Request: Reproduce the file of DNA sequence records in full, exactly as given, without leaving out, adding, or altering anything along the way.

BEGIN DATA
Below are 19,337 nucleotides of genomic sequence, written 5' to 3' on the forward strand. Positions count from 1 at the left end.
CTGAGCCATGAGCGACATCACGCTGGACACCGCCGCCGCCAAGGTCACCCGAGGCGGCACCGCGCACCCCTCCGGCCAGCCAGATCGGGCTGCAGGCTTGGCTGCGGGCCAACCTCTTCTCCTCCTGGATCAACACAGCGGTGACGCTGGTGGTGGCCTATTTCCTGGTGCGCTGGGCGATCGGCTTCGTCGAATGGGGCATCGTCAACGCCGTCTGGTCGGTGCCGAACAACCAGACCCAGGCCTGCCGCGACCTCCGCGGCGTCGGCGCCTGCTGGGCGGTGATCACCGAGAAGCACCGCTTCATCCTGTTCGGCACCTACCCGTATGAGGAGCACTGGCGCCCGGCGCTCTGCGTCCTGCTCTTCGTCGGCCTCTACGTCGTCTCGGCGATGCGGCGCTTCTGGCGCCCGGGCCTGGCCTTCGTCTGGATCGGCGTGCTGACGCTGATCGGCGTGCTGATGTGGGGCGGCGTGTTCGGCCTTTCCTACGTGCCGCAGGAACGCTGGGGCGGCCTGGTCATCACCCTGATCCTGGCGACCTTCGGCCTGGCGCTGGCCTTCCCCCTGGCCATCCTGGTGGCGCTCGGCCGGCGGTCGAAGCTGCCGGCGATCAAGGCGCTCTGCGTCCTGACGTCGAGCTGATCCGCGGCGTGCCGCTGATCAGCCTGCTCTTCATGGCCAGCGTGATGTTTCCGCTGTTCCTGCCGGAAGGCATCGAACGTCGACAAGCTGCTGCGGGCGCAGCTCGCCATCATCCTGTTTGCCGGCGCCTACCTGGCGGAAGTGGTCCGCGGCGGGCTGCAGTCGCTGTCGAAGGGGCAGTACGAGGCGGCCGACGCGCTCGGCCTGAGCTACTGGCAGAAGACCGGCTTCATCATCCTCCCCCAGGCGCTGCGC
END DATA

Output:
Below are 19,337 nucleotides of genomic sequence, written 5' to 3' on the forward strand. Positions count from 1 at the left end.
CTGAGCCATGAGCGACATCACGCTGGACACCGCCGCCGCCAAGGTCACCCGAGGCGGCACCGCGCACCCCTCCGGCCAGCCAGATCGGGCTGCAGGCTTGGCTGCGGGCCAACCTCTTCTCCTCCTGGATCAACACAGCGGTGACGCTGGTGGTGGCCTATTTCCTGGTGCGCTGGGCGATCGGCTTCGTCGAATGGGGCATCGTCAACGCCGTCTGGTCGGTGCCGAACAACCAGACCCAGGCCTGCCGCGACCTCCGCGGCGTCGGCGCCTGCTGGGCGGTGATCACCGAGAAGCACCGCTTCATCCTGTTCGGCACCTACCCGTATGAGGAGCACTGGCGCCCGGCGCTCTGCGTCCTGCTCTTCGTCGGCCTCTACGTCGTCTCGGCGATGCGGCGCTTCTGGCGCCCGGGCCTGGCCTTCGTCTGGATCGGCGTGCTGACGCTGATCGGCGTGCTGATGTGGGGCGGCGTGTTCGGCCTTTCCTACGTGCCGCAGGAACGCTGGGGCGGCCTGGTCATCACCCTGATCCTGGCGACCTTCGGCCTGGCGCTGGCCTTCCCCCTGGCCATCCTGGTGGCGCTCGGCCGGCGGTCGAAGCTGCCGGCGATCAAGGCGCTCTGCGTCCTGACGTCGAGCTGATCCGCGGCGTGCCGCTGATCAGCCTGCTCTTCATGGCCAGCGTGATGTTTCCGCTGTTCCTGCCGGAAGGCATCGAACGTCGACAAGCTGCTGCGGGCGCAGCTCGCCATCATCCTGTTTGCCGGCGCCTACCTGGCGGAAGTGGTCCGCGGCGGGCTGCAGTCGCTGTCGAAGGGGCAGTACGAGGCGGCCGACGCGCTCGGCCTGAGCTACTGGCAGAAGACCGGCTTCATCATCCTCCCCCAGGCGCTGCGC